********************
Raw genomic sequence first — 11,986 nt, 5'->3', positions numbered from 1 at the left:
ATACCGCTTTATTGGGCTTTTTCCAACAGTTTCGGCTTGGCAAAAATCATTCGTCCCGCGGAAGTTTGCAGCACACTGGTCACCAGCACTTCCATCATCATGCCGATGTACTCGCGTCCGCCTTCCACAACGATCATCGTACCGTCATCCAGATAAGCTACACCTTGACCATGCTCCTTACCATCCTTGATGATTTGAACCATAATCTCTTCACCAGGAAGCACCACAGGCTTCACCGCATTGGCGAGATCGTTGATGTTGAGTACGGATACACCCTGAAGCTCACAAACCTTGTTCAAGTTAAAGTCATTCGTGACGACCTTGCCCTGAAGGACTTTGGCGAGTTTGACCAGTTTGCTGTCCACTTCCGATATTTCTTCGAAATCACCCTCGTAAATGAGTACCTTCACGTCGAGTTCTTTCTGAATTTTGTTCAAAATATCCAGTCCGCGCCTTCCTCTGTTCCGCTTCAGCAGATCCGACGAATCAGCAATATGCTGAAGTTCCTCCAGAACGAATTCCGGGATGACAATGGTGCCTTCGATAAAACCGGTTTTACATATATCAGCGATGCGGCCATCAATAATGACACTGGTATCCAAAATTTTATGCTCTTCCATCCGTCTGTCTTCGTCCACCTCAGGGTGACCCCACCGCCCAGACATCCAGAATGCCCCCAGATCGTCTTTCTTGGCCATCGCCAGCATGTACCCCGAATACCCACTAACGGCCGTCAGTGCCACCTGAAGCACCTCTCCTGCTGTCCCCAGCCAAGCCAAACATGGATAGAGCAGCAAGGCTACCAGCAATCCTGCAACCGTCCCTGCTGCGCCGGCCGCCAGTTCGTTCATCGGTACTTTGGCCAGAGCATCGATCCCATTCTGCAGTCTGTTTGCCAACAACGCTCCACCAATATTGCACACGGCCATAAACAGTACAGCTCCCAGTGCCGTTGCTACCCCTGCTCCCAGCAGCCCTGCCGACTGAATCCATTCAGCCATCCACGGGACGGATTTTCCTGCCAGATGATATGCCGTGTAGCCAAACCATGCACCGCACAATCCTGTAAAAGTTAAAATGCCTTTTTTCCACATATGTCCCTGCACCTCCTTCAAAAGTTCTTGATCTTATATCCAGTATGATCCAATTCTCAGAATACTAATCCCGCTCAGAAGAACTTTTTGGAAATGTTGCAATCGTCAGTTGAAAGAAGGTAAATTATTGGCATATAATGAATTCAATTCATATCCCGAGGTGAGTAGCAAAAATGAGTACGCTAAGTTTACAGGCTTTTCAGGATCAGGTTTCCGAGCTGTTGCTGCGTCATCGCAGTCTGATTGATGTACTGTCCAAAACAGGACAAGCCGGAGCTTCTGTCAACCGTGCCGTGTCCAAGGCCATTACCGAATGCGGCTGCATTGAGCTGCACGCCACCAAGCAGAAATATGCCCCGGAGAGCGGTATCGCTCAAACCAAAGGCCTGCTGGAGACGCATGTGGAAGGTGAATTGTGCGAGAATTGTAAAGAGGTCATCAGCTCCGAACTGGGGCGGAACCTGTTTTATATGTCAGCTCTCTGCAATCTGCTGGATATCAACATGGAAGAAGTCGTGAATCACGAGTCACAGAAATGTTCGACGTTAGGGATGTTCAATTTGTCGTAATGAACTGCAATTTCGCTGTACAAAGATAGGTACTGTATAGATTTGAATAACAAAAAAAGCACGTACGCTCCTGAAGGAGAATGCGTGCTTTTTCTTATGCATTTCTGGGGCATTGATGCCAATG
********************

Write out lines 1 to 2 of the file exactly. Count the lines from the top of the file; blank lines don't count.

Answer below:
Raw genomic sequence first — 11,986 nt, 5'->3', positions numbered from 1 at the left:
ATACCGCTTTATTGGGCTTTTTCCAACAGTTTCGGCTTGGCAAAAATCATTCGTCCCGCGGAAGTTTGCAGCACACTGGTCACCAGCACTTCCATCATCATGCCGATGTACTCGCGTCCGCCTTCCACAACGATCATCGTACCGTCATCCAGATAAGCTACACCTTGACCATGCTCCTTACCATCCTTGATGATTTGAACCATAATCTCTTCACCAGGAAGCACCACAGGCTTCACCGCATTGGCGAGATCGTTGATGTTGAGTACGGATACACCCTGAAGCTCACAAACCTTGTTCAAGTTAAAGTCATTCGTGACGACCTTGCCCTGAAGGACTTTGGCGAGTTTGACCAGTTTGCTGTCCACTTCCGATATTTCTTCGAAATCACCCTCGTAAATGAGTACCTTCACGTCGAGTTCTTTCTGAATTTTGTTCAAAATATCCAGTCCGCGCCTTCCTCTGTTCCGCTTCAGCAGATCCGACGAATCAGCAATATGCTGAAGTTCCTCCAGAACGAATTCCGGGATGACAATGGTGCCTTCGATAAAACCGGTTTTACATATATCAGCGATGCGGCCATCAATAATGACACTGGTATCCAAAATTTTATGCTCTTCCATCCGTCTGTCTTCGTCCACCTCAGGGTGACCCCACCGCCCAGACATCCAGAATGCCCCCAGATCGTCTTTCTTGGCCATCGCCAGCATGTACCCCGAATACCCACTAACGGCCGTCAGTGCCACCTGAAGCACCTCTCCTGCTGTCCCCAGCCAAGCCAAACATGGATAGAGCAGCAAGGCTACCAGCAATCCTGCAACCGTCCCTGCTGCGCCGGCCGCCAGTTCGTTCATCGGTACTTTGGCCAGAGCATCGATCCCATTCTGCAGTCTGTTTGCCAACAACGCTCCACCAATATTGCACACGGCCATAAACAGTACAGCTCCCAGTGCCGTTGCTACCCCTGCTCCCAGCAGCCCTGCCGACTGAATCCATTCAGCCATCCACGGGACGGATTTTCCTGCCAGATGATATGCCGTGTAGCCAAACCATGCACCGCACAATCCTGTAAAAGTTAAAATGCCTTTTTTCCACATATGTCCCTGCACCTCCTTCAAAAGTTCTTGATCTTATATCCAGTATGATCCAATTCTCAGAATACTAATCCCGCTCAGAAGAACTTTTTGGAAATGTTGCAATCGTCAGTTGAAAGAAGGTAAATTATTGGCATATAATGAATTCAATTCATATCCCGAGGTGAGTAGCAAAAATGAGTACGCTAAGTTTACAGGCTTTTCAGGATCAGGTTTCCGAGCTGTTGCTGCGTCATCGCAGTCTGATTGATGTACTGTCCAAAACAGGACAAGCCGGAGCTTCTGTCAACCGTGCCGTGTCCAAGGCCATTACCGAATGCGGCTGCATTGAGCTGCACGCCACCAAGCAGAAATATGCCCCGGAGAGCGGTATCGCTCAAACCAAAGGCCTGCTGGAGACGCATGTGGAAGGTGAATTGTGCGAGAATTGTAAAGAGGTCATCAGCTCCGAACTGGGGCGGAACCTGTTTTATATGTCAGCTCTCTGCAATCTGCTGGATATCAACATGGAAGAAGTCGTGAATCACGAGTCACAGAAATGTTCGACGTTAGGGATGTTCAATTTGTCGTAATGAACTGCAATTTCGCTGTACAAAGATAGGTACTGTATAGATTTGAATAACAAAAAAAGCACGTACGCTCCTGAAGGAGAATGCGTGCTTTTTCTTATGCATTTCTGGGGCATTGATGCCAATG